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Village children pumping water while a man walks by carrying goods on his head.

Stereotype: There is dangerous “Wildlife” (lions) roaming everywhere.
There are several animals in Ghana. I did not get to see the monkeys, elephants, zebras, and giraffes, but I learned that they have nature reserve parks in different regions where I can go see them. Everyday I did encounter many cows, goats, chickens, dogs, cats, and sheep freely roaming around the streets and in harmony with each other.

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Baby goat in Dodowa casually heading under the vehicle for shade.

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Herd of cows calmly crossing the street in the city.

Myth: All of Africa is only Deserts. There is no Vegetation.
Ghana is beautiful! I was able to experience the lush Aburi Botanical Gardens, go to the beach, see mountains, and visit the bush areas. Plus, almost every where that I went, there was mango, papaya, avocado, and plenty of foods growing naturally. It was magnificent!

Home on a hill in Aburi

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Walking a path out in the “bush” north of Aburi.

Cape Coast (The other side of the Atlantic Ocean)

Stereotype: There is nothing for Tourists because the countries are underdeveloped.
I would recommend that anyone with a genuine interest in the continent of Africa visit at least one country, even if it is only for tourism. In Ghana, there are hotels, spas, shopping malls, museums, national parks, and movie theaters. I am certain that other countries in Africa have the same amenities as well. 🙂

Spa in Sogakope, Ghana (Volta Region)

Spa in Sogakope, Ghana (Volta Region)

Museum in Kumasi (Ashanti Region)

Museum in Kumasi (Ashanti Region)

Myth: They do not like African Americans.
My experience was that many of the people do like African Americans…and people in general. I was often referred to as “sister” (or “girlfriend” or “wife” by some guys who were really trying to push the envelope). The mindset of the Ghanaian people that I interacted with is , “We are family”. The people were extremely nice, helpful, and I felt very safe. I met some kindhearted individuals and made wonderful new friends during my time in Ghana.

My message to you is this:
Africa is a rich and enchanted continent.
Do not allow stereotypes, myths, and targeted media coverage prevent you from visiting Africa, meeting the beautiful people, or exploring other regions of this planet.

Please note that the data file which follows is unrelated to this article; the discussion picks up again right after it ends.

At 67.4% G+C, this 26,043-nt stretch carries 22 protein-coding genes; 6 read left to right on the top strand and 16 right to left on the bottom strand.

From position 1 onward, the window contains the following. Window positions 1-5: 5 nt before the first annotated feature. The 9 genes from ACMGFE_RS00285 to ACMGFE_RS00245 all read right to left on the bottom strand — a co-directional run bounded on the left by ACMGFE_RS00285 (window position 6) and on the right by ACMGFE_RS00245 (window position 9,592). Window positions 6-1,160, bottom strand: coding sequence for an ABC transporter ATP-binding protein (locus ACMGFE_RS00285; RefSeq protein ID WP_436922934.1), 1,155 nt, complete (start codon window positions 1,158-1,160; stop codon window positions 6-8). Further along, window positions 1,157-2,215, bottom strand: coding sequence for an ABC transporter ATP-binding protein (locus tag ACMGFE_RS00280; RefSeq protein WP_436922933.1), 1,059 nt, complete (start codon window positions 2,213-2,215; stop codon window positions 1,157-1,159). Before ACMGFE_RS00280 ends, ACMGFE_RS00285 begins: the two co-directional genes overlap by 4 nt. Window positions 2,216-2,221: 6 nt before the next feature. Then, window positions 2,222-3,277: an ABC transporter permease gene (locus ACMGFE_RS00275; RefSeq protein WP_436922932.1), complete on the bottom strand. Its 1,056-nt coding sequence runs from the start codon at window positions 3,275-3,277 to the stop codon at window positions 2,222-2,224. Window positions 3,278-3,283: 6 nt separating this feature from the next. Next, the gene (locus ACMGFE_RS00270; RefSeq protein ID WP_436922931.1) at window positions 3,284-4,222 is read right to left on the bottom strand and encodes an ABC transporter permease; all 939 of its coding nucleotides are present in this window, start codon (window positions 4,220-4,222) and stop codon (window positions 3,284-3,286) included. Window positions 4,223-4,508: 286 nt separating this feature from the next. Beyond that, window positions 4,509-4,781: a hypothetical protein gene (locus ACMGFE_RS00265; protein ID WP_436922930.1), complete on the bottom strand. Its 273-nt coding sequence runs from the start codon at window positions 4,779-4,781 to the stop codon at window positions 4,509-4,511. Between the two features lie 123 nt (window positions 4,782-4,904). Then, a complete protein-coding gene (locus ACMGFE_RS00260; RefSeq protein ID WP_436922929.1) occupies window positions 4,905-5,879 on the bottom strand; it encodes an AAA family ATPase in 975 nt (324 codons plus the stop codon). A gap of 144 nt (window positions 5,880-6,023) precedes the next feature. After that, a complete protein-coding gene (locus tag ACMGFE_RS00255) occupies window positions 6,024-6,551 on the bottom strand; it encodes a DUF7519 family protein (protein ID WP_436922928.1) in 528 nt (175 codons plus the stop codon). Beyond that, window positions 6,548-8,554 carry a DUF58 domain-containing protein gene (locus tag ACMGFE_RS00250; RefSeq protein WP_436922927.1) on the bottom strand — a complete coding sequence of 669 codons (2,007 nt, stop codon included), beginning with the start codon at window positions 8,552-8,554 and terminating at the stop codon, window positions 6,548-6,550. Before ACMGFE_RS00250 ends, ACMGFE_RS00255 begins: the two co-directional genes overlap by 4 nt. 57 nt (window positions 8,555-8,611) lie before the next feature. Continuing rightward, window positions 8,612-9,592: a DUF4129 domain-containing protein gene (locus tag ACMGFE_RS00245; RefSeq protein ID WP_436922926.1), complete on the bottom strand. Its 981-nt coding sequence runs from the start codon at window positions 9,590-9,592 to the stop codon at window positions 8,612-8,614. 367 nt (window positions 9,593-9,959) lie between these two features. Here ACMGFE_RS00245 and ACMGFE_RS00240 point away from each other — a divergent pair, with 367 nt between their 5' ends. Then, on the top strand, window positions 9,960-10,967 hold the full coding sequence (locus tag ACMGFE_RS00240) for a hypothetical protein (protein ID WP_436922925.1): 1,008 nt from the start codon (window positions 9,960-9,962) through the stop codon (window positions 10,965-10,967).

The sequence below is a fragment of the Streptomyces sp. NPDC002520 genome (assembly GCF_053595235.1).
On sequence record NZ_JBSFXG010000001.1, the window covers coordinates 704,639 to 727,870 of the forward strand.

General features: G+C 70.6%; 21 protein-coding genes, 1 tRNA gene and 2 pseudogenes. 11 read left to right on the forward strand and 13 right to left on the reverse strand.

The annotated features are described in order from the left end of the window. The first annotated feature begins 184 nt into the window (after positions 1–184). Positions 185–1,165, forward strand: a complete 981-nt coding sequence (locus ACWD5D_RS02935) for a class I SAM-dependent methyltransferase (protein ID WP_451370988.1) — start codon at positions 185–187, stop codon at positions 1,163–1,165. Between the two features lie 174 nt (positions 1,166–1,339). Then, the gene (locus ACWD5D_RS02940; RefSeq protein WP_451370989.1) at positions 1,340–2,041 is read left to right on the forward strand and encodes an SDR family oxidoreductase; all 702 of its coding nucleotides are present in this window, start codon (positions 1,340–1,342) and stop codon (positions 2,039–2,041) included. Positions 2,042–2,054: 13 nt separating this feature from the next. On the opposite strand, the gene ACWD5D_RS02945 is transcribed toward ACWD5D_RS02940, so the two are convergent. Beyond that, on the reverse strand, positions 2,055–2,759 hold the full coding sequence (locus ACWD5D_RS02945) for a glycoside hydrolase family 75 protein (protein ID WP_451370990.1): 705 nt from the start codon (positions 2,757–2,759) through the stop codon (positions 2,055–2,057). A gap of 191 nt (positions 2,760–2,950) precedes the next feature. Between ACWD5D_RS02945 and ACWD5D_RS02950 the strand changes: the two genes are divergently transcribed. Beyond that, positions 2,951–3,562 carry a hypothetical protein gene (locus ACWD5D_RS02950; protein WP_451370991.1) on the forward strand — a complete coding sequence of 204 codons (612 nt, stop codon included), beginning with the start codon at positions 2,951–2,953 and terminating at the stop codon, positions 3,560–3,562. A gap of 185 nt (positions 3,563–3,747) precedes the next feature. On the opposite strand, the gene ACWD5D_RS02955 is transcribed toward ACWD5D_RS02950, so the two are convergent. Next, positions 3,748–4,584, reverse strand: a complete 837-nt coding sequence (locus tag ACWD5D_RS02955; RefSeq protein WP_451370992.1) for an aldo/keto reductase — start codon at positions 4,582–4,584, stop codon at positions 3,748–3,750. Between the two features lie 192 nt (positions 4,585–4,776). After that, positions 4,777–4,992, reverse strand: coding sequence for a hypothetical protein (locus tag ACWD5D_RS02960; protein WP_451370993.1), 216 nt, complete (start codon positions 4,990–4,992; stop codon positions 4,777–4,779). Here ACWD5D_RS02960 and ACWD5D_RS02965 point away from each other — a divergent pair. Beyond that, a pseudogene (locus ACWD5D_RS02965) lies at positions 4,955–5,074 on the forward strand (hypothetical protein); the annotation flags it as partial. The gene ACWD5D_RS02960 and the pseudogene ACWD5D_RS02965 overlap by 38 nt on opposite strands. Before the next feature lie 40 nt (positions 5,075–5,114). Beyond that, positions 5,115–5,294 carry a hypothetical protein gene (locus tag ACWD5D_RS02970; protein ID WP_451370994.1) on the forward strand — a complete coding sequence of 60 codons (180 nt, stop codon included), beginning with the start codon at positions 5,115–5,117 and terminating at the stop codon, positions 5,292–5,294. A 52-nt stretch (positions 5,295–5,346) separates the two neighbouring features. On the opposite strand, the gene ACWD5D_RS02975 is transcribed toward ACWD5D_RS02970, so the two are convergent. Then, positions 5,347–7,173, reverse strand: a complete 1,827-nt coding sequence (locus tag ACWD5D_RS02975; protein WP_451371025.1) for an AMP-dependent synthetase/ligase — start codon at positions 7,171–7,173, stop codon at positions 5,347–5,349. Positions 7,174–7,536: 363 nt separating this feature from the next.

If the inner guidance of your heart is pulling you to venture out, give it a try.

DSCN1920A loving presence is understood across all cultures and languages.

 

In Joy and with Love,
Dana (Intuitive Dana)
http://www.metaphysicalfreedom.com
Questions about my trip? Contact me.


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Slave Dungeons or Castles? El Mina & Cape Coast in Ghana

El Mina Castle-Dungeon

El Mina Castle (Dungeon) in Ghana

I am currently in Ghana, in the western part of Africa, on my first trip to the continent. I arrived in the city of Accra late on a Tuesday night in March. I was nervous, excited, and exhausted all in one. The customs line for foreigners was very long, so it took over an hour for me to get through. When I made it outside the airport, the first thing that I felt was extreme heat and humidity. I had been on the freezing cold airplane for several hours, the airports were very cold, and then suddenly it was hot. The second thing I noticed was all the Black people…Africans. They looked so beautiful, glowing, and so dark that their skin mixed with the night sky. It was lovely.

My first week here was spent doing tourist-like activities. I have been exploring the region and getting a better understanding of the people. During this tour, I visited Cape Coast Castle and the El Mina Castle. Some ex-pats refer to these locations as the Dungeons instead of castles. These are places where Africans were held in captivity before boarding ships to be sent to other parts of the world as slaves.

Needless to say, going on a tour of the castles was an emotional experience for me. Maybe not in the way that you would think, though. Instead of tears of sadness and sorrow, I became very angry when I heard about the inhumane things that were done to my ancestors. Although I learned about slavery, I was only given a small perspective—one from the lens of American History. The more I learned, the angrier I became. It was disturbing to think about the level of maltreatment that one human can inflict upon another and continue to live a fairly normal day-to-day life.

I heard about the ways that Africans assisted the Europeans to capture other Africans, especially if they were from another tribe or were offered a large amount of European goods.

I learned how the female slaves in the castle were abused and sexually exploited by the governor and his men. The women were forced out of their dungeon and had to walk in a small open courtyard. The governor’s quarters overlooked the courtyard. He simply would point at the woman he wanted to have sex with, and then she was taken through a secret door to his bedroom. Once he was done, she was put back in the dungeon with the others. If she refused, she was left outside, a ball and chain around her ankles to suffer…as punishment.

Ball (without chain) for female slaves